John Kim Bell
John Kim Bell. Conductor, administrator, pianist, composer, conductor, born Caughnawaga (now Kahnawake) Reserve, near Montreal, 8 Oct 1952, to a Mohawk father and American mother; B MUS (Ohio State) 1976.
John Kim Bell is widely recognized as an advocate for Aboriginal peoples, an entrepreneur, and a fundraiser, as well as being a composer and conductor. The first person of Aboriginal heritage to conduct a symphony orchestra, he is particularly well known for having established the Canadian Native Arts Foundation (renamed the National Aboriginal Achievement Foundation in 1997 and Indspire in 2012) and the National Aboriginal Achievement Awards. He has received many awards and honours in recognition of his cultural leadership, advocacy, and commitment to Aboriginal relations.
As a child, John Kim Bell was taken to Columbus, Ohio, where he began piano and, later, violin and saxophone studies. At Ohio State University he studied with George Haddad. Bell became a conductor for Broadway musicals and for touring productions, including the international company of Chorus Line (1978-80). Following a season in 1980-1 as the apprentice conductor with Andrew Davis and the Toronto Symphony (and his public debut with the orchestra on 5 May 1981), he studied in Siena, Italy, with Franco Ferrara. Bell then returned to New York where he served as conductor for the Harlem Dance Theatre, the Eglevsky Ballet, and a number of Broadway shows and operatic productions.
In 1984 CBC released a documentary on Bell’s musical career, John Kim Bell: The First North American Indian Conductor. After the documentary aired, hundreds of Aboriginal artists contacted Bell, asking for his help. This prompted him to research Aboriginal art programs; upon discovering that there were no real programs for young Aboriginal artists, he decided to devote his energies to arts education and promotion for Aboriginal peoples. In 1985 he established the Canadian Native Arts Foundation (CNAF) to increase awareness of the artistic opportunities for, and to develop the potential talent of, Aboriginal people through education. The foundation held a benefit concert at Roy Thomson Hall on 8 Feb 1987 that featured the US performer Bernadette Peters, Aboriginal singer Eilleen Twain, and Aboriginal guitarist Don Ross. Bell produced and, with Miklos Massey and Daniel Foley, composed the score for the contemporary Aboriginal ballet In the Land of Spirits, which was performed at the National Arts Centre in 1988. In addition to providing grants and scholarships from the proceeds of such events, the CNAF organized a tour of Ontario Reserve schools by the Canadian Opera Company Ensemble in 1987, and sent Don Ross to the Montreux Jazz Festival in 1988. In the 1990s Bell renamed the CNAF the National Aboriginal Achievement Foundation, and expanded its programs. He also launched the National Aboriginal Achievement Awards in 1994, and produced the annual show, for which he also composed music.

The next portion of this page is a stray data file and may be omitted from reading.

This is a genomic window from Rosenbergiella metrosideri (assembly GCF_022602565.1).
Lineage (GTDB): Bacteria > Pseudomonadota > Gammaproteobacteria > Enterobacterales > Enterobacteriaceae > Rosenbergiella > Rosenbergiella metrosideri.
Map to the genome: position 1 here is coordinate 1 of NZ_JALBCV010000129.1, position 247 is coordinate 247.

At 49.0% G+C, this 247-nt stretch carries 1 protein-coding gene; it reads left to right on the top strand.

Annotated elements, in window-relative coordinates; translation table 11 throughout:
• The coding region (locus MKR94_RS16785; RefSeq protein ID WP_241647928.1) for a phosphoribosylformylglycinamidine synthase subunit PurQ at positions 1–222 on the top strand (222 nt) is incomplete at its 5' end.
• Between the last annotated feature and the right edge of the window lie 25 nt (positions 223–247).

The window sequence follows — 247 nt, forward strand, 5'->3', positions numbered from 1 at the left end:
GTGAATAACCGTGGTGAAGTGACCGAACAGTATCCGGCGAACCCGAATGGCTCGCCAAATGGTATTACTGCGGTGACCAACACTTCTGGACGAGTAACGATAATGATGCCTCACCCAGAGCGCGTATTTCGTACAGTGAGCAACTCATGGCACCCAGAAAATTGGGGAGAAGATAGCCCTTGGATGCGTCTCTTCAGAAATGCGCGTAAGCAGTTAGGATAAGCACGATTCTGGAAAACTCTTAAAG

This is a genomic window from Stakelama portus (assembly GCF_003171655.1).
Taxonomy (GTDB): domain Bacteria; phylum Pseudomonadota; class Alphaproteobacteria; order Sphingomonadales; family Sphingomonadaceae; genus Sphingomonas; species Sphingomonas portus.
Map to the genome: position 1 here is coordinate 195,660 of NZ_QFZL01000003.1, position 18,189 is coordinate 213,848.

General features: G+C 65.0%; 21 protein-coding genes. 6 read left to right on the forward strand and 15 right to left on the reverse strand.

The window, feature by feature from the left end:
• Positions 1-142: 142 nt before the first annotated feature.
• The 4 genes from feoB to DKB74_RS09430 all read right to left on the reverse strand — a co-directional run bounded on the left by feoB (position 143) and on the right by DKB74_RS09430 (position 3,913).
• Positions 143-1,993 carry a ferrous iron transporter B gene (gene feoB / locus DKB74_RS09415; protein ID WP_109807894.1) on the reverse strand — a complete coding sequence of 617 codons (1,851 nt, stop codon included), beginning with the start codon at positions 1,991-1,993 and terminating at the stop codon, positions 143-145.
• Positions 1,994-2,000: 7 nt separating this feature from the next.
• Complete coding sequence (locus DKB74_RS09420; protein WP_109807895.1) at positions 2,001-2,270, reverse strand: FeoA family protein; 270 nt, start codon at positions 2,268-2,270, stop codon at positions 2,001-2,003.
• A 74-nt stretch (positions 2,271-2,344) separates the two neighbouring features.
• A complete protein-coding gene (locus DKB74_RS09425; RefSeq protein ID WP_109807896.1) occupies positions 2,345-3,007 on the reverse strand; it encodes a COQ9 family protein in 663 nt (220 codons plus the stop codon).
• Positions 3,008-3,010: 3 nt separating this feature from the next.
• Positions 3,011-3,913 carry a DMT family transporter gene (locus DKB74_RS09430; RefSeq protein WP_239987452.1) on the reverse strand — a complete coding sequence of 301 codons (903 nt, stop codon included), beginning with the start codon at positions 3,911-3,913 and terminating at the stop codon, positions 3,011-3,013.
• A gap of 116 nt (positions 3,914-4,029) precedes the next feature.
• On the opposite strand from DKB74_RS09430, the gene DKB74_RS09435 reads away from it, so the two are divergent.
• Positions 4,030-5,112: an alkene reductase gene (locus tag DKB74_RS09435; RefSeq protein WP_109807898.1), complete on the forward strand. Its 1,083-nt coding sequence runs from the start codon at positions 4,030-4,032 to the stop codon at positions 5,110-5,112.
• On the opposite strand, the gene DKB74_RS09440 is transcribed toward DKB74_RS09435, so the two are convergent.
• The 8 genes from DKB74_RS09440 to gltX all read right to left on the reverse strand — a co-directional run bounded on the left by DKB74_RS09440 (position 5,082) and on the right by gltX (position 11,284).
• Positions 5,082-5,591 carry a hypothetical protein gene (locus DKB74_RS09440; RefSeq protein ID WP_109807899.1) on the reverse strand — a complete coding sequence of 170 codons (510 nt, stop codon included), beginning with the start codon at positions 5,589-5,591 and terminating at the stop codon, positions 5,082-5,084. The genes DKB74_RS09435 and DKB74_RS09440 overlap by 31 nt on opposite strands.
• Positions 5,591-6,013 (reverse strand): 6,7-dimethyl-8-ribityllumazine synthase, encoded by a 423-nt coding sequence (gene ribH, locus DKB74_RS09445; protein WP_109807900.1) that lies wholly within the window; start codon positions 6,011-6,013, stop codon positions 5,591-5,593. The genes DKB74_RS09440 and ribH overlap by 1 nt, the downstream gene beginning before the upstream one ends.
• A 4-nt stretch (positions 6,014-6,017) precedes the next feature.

Although his work for the CNAF curtailed his musical activities, Bell conducted the orchestra of the National Ballet of Canada in 1985 and the Royal Philharmonic Orchestra in London in 1987; he also appeared at the Ontario Place Forum and in a joint benefit concert with the Toronto Symphony in 1991. He has composed scores for the PBS TV series The Trial of Standing Bear, and for the Baton Broadcasting TV film Divided Loyalties. In 1989 he was featured on the CTV show People to People. Bell organized a national tour of In the Land of Spirits, which he conducted, in 1992. An adaptation of the music was recorded in 2000 by True North Brass (Opening Day Recordings 9320) the Calgary Philharmonic Orchestra, the CBC Orchestra, the Vancouver Opera and Vancouver Symphony Orchestras, the National Arts Centre Orchestra, the Winnipeg Symphony Orchestra, and the Canadian Opera Orchestra. In 2009 he returned to the podium, conducting a symphony orchestra at the launch concert for the Planet IndigenUs Festival at the Harbourfront Centre.
From 1988 to 2005 Bell was president of management company Ariontha Inc. In 2006 he founded Bell & Bernard Limited (with John Bernard of Donna Cona), a research and consulting firm which specializes in relations between First Nations, corporations, and governments. In 2009 he helped established the Enbridge School Plus Program, which supports extracurricular activities and enrichment programming in First Nations schools. He was Senior Advisor of Aboriginal Affairs to Brookfield Renewable Power when the company donated about 100 acres of land in New York to the Hiawatha Institute for Indigenous Knowledge in 2011.
Bell has been a member of several boards including the CBC, the Canada Millennium Scholarship Foundation, the Aboriginal Human Resource Development Council of Canada, the Canadian Institute for Health Research, the Federal Task Force on Professional Training in the Cultural Sector, and Toronto's 2008 Olympic bid. He has also sat on the jury for the Canadian Aboriginal Writing and Arts Challenge, a writing and visual arts competition for youth of Aboriginal descent.
Awards and Honours
Honorary D MUS (Lakehead) 1990
Honorary LLD (Trent) 1992
Honorary LLD (Mount Allison) 1994
Honorary LLD (Alberta) 1999
Honorary LLD (Toronto) 1999
Member of the Order of Canada (1990); Officer of the Order of Canada (1997)
Member of the Order of Ontario (2003)
Royal Bank Award for Canadian Achievement (1998)
Canadian Conference of the Arts Keith Kelly Award for Cultural Leadership (2002)
Aboriginal Peoples Choice Music Awards Lifetime Achievement Award (2010)
"Aboriginal youth: Talent untapped," Globe and Mail, 5 Feb 2002